In photos: Tagaytay City wakes up with thick ashfall caking landscape after Taal eruption

Thick layers of ashfall can be seen covering this grassy area in Tagaytay City on Monday morning, Jan. 13 after Taal volcano started to spew ash plumes and continues its eruptive activity. (Photo by Earlo Bringas, Eagle News Service)
Thick ashfall turns into caky sticky mud covering roads and all surface areas in Tagaytay City after the eruption of Taal Volcano on Sunday, Jan. 12, 2020. Photo taken on Monday morning, Jan. 13 by Eagle News Service reporter Earlo Bringas (Eagle News Service)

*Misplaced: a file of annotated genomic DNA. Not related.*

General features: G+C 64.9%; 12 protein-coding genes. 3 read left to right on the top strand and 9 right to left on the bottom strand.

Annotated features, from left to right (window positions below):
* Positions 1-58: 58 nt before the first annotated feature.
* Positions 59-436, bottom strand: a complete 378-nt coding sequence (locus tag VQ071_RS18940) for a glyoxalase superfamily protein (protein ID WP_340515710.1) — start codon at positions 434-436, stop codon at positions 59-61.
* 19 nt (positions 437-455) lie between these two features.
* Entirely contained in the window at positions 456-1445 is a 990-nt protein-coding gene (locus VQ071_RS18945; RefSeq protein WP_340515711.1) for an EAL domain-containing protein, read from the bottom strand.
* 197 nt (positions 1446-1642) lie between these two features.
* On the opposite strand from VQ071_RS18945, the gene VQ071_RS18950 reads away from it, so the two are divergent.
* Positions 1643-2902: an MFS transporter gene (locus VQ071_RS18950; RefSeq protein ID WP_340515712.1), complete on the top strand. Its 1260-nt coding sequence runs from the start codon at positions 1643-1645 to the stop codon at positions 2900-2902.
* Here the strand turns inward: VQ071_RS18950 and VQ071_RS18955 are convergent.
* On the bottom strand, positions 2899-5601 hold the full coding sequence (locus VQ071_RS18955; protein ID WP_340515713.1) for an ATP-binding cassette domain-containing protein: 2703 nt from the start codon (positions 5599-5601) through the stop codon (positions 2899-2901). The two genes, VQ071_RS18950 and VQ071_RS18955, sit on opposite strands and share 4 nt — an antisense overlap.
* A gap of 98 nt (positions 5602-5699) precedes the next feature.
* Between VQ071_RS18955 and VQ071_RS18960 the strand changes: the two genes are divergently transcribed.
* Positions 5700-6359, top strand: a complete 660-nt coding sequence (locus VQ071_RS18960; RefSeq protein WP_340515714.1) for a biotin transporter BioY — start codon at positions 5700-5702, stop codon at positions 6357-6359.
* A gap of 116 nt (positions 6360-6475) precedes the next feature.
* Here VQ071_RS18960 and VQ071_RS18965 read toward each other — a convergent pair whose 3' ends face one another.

(Eagle News) — Tagaytay City woke up on Monday morning, Jan. 13, 2020 to a new gray muddy covered landscape because of thck ashfall from Taal Volcano’s eruption.

The thick ashfall covered the usually green landscape of this picturesque city with gray muddy caky volcanic ash that showed no signs of abating as Taal continues its intense volcanic activity.

Roads, vegetation and rooftops are all covered with thick layers of gray ashfall which according to the Philippine Institute of Volcanology and Seismology (Phivolcs) could be dangerous to health if inhaled.

Phivolcs has advised affected residents to wear N95 grade masks or to cover their faces, particularly the mouth and nose with wet towels or wet cloths.